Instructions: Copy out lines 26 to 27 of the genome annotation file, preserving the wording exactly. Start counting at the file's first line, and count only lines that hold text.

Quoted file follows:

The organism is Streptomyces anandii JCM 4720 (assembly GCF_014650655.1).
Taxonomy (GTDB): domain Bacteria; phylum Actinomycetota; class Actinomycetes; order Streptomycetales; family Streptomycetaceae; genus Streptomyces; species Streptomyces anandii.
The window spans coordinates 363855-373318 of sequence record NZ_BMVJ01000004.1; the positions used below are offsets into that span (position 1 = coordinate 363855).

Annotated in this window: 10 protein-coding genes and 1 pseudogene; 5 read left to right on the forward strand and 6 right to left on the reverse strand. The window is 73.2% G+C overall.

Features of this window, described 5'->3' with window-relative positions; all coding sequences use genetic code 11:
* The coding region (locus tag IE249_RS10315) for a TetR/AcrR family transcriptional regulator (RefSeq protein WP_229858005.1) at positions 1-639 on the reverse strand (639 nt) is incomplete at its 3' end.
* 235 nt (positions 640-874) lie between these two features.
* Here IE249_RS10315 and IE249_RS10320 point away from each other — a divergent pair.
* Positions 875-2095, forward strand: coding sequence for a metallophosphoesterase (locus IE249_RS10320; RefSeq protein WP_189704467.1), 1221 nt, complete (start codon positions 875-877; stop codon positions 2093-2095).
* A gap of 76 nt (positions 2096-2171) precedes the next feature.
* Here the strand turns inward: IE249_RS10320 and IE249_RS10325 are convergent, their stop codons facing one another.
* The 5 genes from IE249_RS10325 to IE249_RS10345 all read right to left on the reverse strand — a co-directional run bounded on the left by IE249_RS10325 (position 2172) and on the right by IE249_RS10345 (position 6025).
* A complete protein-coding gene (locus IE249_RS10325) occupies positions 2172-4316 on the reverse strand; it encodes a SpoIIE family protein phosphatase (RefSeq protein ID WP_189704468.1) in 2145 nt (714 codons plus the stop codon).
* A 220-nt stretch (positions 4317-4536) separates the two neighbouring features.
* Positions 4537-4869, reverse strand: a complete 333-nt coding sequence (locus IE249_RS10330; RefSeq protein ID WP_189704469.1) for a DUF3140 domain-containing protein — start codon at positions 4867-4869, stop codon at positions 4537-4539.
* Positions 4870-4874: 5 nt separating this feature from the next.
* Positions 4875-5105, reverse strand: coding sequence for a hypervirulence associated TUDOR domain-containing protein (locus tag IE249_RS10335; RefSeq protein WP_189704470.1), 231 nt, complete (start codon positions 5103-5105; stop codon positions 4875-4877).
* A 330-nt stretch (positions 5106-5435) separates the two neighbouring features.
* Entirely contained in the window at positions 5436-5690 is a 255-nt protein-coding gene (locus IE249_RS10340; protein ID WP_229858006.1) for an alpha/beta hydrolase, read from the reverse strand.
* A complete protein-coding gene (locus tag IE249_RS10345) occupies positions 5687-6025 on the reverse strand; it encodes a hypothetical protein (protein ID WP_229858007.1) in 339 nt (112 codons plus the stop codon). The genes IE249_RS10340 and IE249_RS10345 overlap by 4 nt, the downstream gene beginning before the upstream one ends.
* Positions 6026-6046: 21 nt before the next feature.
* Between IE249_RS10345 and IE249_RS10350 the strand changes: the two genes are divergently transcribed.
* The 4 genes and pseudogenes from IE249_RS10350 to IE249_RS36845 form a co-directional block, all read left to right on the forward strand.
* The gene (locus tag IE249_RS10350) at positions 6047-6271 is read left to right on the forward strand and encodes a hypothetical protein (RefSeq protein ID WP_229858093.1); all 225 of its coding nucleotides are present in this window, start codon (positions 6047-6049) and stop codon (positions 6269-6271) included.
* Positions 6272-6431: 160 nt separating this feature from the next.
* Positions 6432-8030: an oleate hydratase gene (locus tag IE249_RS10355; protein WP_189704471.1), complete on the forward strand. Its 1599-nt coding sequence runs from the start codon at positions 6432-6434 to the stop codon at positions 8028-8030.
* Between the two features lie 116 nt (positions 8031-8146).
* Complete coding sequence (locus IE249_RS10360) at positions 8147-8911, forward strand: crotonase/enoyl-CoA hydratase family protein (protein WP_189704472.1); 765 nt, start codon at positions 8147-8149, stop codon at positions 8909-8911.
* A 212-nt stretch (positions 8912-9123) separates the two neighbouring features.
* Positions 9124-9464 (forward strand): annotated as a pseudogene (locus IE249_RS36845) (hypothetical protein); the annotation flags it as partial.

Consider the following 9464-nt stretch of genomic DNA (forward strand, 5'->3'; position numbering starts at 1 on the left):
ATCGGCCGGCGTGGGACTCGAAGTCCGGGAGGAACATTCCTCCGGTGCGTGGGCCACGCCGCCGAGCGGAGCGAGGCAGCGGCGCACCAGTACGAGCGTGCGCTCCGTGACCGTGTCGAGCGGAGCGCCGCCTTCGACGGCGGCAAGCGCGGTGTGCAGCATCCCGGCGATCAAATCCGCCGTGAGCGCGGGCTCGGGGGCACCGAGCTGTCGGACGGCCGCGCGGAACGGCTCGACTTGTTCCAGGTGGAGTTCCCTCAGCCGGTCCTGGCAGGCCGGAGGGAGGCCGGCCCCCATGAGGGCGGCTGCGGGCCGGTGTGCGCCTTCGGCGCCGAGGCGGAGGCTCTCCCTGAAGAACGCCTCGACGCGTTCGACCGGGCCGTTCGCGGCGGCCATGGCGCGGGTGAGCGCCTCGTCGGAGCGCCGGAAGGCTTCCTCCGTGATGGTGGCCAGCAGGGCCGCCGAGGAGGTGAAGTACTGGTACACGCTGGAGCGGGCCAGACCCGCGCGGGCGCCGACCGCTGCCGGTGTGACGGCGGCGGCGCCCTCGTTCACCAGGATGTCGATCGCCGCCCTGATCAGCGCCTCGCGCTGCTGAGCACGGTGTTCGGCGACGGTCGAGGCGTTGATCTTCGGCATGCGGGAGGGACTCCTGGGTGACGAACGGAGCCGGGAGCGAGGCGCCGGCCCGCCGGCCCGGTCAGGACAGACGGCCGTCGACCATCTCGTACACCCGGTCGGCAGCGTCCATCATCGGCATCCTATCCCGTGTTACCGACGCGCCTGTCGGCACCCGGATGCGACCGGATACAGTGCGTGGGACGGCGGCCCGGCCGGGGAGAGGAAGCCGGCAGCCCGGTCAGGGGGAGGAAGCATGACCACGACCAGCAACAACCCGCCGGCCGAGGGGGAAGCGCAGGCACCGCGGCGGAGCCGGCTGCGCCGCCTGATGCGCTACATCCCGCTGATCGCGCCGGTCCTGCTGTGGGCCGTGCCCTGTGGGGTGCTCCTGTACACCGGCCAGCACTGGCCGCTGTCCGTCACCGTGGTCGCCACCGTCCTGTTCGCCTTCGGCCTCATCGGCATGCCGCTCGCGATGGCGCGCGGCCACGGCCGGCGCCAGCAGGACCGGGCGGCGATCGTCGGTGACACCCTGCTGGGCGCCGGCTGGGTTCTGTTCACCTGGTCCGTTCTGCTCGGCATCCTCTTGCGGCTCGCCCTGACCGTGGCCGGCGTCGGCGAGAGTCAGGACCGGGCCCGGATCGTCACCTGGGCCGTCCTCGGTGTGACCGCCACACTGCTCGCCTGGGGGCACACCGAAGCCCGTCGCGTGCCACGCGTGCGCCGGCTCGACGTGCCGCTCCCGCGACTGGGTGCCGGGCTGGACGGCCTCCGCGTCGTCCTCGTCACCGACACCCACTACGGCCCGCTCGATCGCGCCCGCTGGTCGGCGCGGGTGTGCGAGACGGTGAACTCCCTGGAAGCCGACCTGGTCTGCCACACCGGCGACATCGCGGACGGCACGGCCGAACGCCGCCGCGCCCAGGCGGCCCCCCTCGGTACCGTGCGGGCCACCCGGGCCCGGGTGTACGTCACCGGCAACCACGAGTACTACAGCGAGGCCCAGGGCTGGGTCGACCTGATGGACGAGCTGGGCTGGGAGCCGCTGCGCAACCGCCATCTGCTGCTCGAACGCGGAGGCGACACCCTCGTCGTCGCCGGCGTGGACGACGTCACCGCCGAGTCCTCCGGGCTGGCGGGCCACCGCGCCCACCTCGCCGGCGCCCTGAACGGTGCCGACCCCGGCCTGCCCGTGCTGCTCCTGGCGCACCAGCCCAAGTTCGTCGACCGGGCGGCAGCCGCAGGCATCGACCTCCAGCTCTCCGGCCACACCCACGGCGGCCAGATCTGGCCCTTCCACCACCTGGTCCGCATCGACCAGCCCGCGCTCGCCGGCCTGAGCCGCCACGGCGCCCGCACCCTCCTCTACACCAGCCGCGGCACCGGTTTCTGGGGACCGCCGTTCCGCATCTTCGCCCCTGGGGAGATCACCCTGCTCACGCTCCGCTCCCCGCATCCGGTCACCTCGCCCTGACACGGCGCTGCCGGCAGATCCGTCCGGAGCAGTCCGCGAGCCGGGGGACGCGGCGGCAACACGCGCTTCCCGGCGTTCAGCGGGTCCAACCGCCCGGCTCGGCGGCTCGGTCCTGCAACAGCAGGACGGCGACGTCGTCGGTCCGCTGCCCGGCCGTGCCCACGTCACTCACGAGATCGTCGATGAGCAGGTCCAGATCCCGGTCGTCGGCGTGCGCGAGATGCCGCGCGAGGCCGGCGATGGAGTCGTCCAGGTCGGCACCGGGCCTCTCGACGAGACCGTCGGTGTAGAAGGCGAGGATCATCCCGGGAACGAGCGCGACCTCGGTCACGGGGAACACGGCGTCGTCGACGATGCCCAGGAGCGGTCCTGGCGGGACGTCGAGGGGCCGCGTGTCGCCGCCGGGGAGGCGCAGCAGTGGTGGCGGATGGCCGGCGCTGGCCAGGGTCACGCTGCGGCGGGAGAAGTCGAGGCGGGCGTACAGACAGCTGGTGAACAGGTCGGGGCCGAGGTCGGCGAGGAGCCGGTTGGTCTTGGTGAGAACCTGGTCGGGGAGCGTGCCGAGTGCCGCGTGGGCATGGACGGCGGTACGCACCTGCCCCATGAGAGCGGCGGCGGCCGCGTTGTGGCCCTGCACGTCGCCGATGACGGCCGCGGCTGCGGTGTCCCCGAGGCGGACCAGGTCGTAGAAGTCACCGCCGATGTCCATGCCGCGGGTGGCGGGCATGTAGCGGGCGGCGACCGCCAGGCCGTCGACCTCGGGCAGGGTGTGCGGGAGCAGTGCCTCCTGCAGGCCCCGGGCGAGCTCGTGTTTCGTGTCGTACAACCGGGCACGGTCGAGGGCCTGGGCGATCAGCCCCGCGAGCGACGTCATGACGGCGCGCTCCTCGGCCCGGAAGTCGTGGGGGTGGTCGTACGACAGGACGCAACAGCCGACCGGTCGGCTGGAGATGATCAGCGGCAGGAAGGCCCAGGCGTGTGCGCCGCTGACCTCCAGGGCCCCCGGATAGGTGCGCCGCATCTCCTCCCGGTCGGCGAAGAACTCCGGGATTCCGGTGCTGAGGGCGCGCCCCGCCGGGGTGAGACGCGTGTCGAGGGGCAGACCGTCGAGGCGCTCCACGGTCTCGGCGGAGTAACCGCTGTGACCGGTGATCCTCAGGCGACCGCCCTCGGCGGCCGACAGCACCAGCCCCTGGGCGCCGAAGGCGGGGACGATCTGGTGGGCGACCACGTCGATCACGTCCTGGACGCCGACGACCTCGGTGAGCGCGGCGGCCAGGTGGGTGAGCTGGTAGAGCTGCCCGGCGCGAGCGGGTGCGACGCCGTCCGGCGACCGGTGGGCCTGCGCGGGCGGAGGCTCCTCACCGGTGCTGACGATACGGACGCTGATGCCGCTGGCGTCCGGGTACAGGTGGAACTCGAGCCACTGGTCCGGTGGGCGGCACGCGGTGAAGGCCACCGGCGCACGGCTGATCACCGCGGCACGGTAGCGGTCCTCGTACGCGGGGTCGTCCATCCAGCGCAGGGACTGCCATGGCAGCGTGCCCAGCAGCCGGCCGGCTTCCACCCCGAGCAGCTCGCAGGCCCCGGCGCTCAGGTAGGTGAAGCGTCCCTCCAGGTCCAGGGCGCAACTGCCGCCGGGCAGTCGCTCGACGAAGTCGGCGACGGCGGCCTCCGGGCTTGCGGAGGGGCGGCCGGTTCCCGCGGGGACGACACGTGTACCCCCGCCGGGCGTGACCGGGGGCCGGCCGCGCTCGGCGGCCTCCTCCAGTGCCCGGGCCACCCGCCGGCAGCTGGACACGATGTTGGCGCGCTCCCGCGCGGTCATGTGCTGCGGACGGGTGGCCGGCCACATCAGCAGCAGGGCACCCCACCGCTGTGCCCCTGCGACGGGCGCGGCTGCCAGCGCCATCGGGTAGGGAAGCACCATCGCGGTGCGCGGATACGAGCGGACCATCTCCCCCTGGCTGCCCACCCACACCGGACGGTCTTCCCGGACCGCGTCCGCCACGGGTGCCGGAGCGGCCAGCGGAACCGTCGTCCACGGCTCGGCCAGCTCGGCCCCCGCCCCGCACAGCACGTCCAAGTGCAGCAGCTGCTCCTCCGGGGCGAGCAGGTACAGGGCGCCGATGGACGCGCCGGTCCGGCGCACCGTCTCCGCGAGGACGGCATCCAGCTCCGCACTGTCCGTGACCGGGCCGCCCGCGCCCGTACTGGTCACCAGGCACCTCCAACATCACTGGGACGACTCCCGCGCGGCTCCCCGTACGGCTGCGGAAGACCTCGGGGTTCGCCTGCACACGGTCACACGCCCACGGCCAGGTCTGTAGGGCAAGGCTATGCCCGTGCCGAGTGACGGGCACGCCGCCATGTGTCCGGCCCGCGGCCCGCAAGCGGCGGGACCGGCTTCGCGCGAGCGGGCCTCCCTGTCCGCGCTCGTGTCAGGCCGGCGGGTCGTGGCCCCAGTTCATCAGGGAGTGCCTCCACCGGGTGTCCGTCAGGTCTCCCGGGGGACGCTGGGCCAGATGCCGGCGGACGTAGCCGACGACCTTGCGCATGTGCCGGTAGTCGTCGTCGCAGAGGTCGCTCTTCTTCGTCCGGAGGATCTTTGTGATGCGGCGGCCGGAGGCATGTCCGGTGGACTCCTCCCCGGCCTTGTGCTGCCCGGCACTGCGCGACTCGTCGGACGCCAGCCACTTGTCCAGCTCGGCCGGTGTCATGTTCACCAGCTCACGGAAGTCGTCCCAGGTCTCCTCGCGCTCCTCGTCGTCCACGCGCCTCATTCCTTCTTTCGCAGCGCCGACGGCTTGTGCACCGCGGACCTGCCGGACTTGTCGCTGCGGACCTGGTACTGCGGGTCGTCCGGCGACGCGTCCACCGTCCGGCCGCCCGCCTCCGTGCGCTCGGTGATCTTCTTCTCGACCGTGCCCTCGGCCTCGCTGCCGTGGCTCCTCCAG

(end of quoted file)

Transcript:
* Positions 6432-8030: an oleate hydratase gene (locus tag IE249_RS10355; protein WP_189704471.1), complete on the forward strand. Its 1599-nt coding sequence runs from the start codon at positions 6432-6434 to the stop codon at positions 8028-8030.
* Between the two features lie 116 nt (positions 8031-8146).